With the making babies part complete, Rachel’s ovaries were surgically removed 12 months ago. The ovaries went first because ovarian cancer is nearly impossible to detect until it reaches late stages. Even in the world of cancer, it’s an unfair disease. Without her ovaries, she has, in essence, undergone premature menopause. She had to deal with hormonal changes, a little moodiness, some mild body temperature changes, and ultimately hormone replacement therapy (“HRT”). She did so without complaint. All the while, Rachel kept life in perspective. Hot flashes (and she claims hers “weren’t so bad”) be damned. She was focusing on living. And looking back, she is grateful that her surgery had no complications. It’s only after I remind her about the “pee bag” that she laughs and drifts momentarily back to the life with a catheter. Though surgery went well, her bladder was nicked, and until it was healed, she had to wear the “pee bag” that was threaded into her urethra. Her kids would exclaim, “I can see your pee!” You have to find humor to survive life’s biggest challenges. Maybe that’s one of the silent lessons that Rachel wants to share.
Six months after surrendering her ovaries, a surgeon removed both of her breasts. Though it has been only been six months since undergoing a radical double mastectomy, Rachel is not disturbed about the changes to her body. “I don’t have nipples right now,” she admits. But, “I’m not a nude model so who is going to see them?” I think that she undersells what she’s been through. Though technology and progress has brought mastectomies to a different level, it is still a process. She woke from her first breast surgery with “expanders” in place to help prepare for the reconstruction phase that took place in July. In the end, she jokes that after four kids, her “boobs look better than ever!”
Was her decision, the right decision? For Rachel, absolutely. “Being able to be here for my kids as long as they need me… removing one thing that won’t kill me” made the tough decisions much easier. In fact, my hero friend Rachel, is inspiring about her experience. “It was empowering to take control against something like cancer.”
Rachel learned other lessons through her personal anti-cancer campaign. First, pain is bad. Second, it’s hard to be dependent on others for everything. She did have moments of feeling helpless (and ultimately “bliss when I could fold my family’s laundry for the first time.”) Third, this takes a toll on those people that love you, especially one’s children who do not totally understand what is going on with mommy. (Frustrated, her son once said, “I’m going to hit you in your surgery.”) With a very special husband, loving parents, understanding children and truly remarkable friends, Rachel survived the period when she physically could not pick up anything, when she couldn’t clean, grocery shop, drive carpool or make a meal. If it takes a village, Rachel lives in a very special Florida village.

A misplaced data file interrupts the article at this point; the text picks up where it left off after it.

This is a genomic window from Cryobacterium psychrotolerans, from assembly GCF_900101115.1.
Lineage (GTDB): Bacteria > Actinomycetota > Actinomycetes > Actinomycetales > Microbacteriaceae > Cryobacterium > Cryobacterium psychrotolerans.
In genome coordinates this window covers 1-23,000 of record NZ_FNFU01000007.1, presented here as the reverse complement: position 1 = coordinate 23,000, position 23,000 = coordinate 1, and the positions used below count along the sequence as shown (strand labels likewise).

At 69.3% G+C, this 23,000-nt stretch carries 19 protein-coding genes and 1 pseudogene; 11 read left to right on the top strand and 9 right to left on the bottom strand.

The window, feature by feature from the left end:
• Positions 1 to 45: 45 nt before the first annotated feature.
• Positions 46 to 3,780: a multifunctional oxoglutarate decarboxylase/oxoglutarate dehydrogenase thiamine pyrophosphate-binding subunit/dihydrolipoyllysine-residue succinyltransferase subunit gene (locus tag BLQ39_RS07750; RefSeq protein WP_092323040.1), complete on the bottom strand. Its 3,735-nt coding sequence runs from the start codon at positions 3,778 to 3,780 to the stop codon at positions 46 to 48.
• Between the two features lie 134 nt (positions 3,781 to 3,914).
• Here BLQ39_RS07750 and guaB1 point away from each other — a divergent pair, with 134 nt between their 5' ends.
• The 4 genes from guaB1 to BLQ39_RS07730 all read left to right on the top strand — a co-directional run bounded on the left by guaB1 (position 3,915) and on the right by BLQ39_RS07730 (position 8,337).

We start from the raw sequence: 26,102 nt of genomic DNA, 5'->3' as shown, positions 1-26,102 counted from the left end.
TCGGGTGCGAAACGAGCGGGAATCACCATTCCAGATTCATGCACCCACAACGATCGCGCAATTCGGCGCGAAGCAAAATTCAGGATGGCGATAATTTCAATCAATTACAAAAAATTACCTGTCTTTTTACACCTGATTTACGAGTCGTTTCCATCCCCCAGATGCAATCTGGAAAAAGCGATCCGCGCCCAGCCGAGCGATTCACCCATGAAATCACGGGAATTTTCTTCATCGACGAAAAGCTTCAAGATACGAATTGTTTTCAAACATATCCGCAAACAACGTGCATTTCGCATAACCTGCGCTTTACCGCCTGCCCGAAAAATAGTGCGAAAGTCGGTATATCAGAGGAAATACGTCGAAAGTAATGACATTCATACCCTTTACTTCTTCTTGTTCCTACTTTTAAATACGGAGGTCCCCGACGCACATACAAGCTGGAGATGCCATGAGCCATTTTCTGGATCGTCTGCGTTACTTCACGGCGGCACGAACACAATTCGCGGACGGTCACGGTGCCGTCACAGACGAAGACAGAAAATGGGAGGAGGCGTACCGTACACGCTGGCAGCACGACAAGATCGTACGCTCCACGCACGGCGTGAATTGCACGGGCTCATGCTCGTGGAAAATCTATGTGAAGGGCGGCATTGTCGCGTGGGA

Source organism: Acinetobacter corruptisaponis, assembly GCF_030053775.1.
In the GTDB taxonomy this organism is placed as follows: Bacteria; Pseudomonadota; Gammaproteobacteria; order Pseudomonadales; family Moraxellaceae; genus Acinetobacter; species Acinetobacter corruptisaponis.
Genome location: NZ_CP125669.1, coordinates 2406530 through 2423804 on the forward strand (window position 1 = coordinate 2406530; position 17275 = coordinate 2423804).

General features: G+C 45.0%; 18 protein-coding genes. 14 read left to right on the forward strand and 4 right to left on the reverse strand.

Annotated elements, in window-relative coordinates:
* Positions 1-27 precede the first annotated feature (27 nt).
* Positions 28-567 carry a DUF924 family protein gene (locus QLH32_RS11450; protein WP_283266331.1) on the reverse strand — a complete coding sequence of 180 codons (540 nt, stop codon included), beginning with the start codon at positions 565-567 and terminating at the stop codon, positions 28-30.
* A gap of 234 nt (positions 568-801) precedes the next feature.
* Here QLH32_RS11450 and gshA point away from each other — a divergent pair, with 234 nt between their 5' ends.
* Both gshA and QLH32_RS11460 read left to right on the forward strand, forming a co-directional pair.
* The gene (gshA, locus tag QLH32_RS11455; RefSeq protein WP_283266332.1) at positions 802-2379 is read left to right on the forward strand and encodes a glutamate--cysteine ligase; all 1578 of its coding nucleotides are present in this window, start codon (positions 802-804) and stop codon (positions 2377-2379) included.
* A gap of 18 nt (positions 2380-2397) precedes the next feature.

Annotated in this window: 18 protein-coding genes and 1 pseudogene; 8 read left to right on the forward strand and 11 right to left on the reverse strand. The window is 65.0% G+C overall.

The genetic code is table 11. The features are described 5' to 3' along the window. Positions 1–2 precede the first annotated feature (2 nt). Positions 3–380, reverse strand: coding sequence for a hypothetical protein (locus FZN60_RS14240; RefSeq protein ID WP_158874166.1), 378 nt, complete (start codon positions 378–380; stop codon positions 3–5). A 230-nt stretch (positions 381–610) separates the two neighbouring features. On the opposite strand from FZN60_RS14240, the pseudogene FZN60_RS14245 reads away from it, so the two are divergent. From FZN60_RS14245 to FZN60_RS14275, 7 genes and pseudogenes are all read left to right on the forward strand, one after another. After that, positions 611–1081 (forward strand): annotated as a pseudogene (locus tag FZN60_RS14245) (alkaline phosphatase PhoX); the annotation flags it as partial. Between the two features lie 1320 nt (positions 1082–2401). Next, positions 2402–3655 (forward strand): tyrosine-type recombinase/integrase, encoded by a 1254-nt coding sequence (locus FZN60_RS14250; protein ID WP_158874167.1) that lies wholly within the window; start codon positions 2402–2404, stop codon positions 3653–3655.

Rachel is healthy and feeling good. Her energy flows through the phone even when we spoke on the phone today. She’s learned lessons that she should not have had to, though. She talks about an “awakening” that took place throughout the process of protecting her body. She appreciates the little things like “not being in pain, not needing pain medications, and all the little things that make life so great.” She is a mother to four wonderful children: seven, six, three, and 20 months!
Two of her kids are girls, though. They might have a BRCA1 or BRCA2 gene mutation. And while Rachel hopes that they won’t have to make decisions because maybe her kids will live in a cancer-free world, she hopes that they will make the right choice and be tested. “I’m not a gambler,” Rachel confides, and “I hope my girls aren’t either.” Her girls – and, in fact, all four of her children – will not have to look far to find an amazing role model. And, hero. (I know I have.)
She doesn’t know it, but I always cry when I hang up the phone with Rachel. I can’t always explain why. But, today, I cried because it is Breast Cancer Awareness Month and that 15-year-old that let me touch her boobs in her parents’ basement so many years ago now has the most grown-up message for women: “Be aware. Be strong. Take charge. Know your risks and do something about it.”
There are still things to be scared about. Rachel’s sister, as mentioned above, tested positive for a mutated gene. She’s older, just welcomed another child to the world, and does not seem to have a plan in place to avoid the horrors of cancer. I don’t blame her. But, I do join Rachel in worrying about her. But then again, I wear a pink ribbon my heart every day because I worry about all the women and girls in my life. As October comes to an end, I hope you’ll think of Rachel’s bravery, and the moms/sisters/aunts/daughters/grandmothers in your life, and make sure that we continue to fight cancer – breast, ovarian and all others – so that our children read about the terrible disease only in history books.
Special thanks to my dear friend, Rachel, for letting me share her story.